U.S. equities ended lower in choppy trade on Friday as Wall Street digested a weaker-than-expected job report and kept an eye on declining oil prices.
The Dow Jones industrial average dropped 119.15 points at session lows before closing nearly 30 points lower, with Caterpillar and DuPont contributing the most losses.
“I think that, after a number of days in which oil has risen on expectations of an OPEC deal, some investors are beginning to rethink the likelihood of a deal,” said Kate Warne, investment strategist at Edward Jones. “For the past few days, we’ve seen some intraday volatility, especially in international markets. Given what happened with the pound overnight, I think investors are consolidating some positions.”
U.S. crude extended losses around late-morning ET, and settled 63 cents lower at $49.81 per barrel. Gold futures traded slightly higher in afternoon ET, before settling lower and recording its worst week since 2013.
“Crude came off; gold came off; Treasurys came off. I think those reversals in the macro markets certainly spooked investors a little bit,” said Jeremy Klein, chief market strategist at FBN Securities, soon after the Dow hit session lows. “It’s fairly thin out there. You’ve got a three-day weekend. The bond guys are off, but we’re not.”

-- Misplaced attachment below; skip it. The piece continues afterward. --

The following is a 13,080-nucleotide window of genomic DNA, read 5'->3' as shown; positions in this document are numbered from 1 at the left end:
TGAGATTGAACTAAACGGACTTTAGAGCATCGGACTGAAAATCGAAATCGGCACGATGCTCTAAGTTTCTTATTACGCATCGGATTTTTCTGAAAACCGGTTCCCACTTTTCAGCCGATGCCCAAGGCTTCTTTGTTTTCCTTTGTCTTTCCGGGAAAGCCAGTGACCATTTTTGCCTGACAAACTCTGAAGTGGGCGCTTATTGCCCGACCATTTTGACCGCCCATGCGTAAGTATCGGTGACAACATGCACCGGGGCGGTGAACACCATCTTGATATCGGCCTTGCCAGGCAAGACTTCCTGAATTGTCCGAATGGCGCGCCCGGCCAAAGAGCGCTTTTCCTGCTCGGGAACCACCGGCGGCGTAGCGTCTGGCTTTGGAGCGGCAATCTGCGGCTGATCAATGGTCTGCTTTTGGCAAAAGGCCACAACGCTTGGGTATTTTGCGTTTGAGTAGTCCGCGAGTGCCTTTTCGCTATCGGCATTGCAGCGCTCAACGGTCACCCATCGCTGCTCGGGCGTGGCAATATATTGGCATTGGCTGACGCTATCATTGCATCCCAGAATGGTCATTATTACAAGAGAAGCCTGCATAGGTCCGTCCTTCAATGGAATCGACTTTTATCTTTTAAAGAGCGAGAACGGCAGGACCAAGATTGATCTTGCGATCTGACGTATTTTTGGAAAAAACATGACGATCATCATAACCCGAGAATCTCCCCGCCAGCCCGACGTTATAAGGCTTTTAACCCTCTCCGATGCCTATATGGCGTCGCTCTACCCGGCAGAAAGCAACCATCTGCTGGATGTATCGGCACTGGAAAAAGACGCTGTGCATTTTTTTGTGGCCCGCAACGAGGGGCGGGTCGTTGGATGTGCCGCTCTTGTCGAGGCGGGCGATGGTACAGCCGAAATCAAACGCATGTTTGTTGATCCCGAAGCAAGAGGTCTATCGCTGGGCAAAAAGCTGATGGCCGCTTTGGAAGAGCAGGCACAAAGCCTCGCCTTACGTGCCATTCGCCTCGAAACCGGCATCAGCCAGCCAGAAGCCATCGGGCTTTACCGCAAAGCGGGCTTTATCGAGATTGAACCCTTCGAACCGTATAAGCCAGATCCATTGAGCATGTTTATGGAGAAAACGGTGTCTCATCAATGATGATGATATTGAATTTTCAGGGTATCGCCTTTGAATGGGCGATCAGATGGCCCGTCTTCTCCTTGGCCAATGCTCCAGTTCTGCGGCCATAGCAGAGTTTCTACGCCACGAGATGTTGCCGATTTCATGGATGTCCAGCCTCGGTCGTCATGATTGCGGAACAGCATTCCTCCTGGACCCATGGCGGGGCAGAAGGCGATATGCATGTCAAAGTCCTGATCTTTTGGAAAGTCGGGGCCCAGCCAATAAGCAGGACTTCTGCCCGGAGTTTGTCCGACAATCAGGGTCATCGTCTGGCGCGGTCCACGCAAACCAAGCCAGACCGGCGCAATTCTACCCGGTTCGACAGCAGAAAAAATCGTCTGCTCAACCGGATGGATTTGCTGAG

The S&P 500 closed 0.3 percent lower, with materials falling more than 1.5 percent to lead decliners. The Nasdaq composite fell 0.25 percent lower. The three major indexes had traded higher shortly after the open.
For the week, the three major indexes closed lower, snapping a three-week winning streak. Still, the SPDR S&P Bank ETF (KBE) rose 2.52 this week, marking its best weekly gain since August 5, when it rose 3.02 percent.
The U.S. economy added 156,000 jobs last month and the unemployment rate ticked up to 5.0 percent, the Labor Department said Friday. Economists surveyed by Reuters had expected 176,000 new jobs and the jobless rate to hold at 4.9 percent. The total was a decline from the upwardly revised 167,000 jobs in August (compared to the original number of 151,000).
“It’s kind of a good number, and it’s not a bad number,” said Art Hogan, chief market strategist at Wunderlich Securities. “If you drill down below the headline, did wages go up? Yes. Did hours go up? Yes. Did participation go up? Yes. That’s what makes it good. What would’ve made it great? A number above 200,000.”
Average hourly wages pushed higher, rising 6 cents to an annualized rate of 2.6 percent. The average work week also inched up one-tenth to 34.4 hours.
“Looking at the jobs picture, it was a bit disappointing, but I do think that wasn’t unexpected,” said Chris Benson, senior vice president at Pontoon. He said the labor market tends to slow down in the second half of the year.
“I think it’s just enough to keep thing simmering along,” said Tom Siomades, head of Hartford Funds Investment Consulting Group. “It’s not so strong it puts November on the table, but it’s not so bad that it takes December off the table. It’s at room temperature, for lack of a better term.”
Market expectations for a December rate hike were above 60 percent following the report’s release, according to the CME Group’s FedWatch tool.
“We’re convinced, regardless of this number and any number afterwards, the Fed is going to raise rates in December. The Fed is hellbent on getting the funds rate back to 1 percent before the economy rolls over,” said Phil Orlando, chief equity strategist at Federated Investors.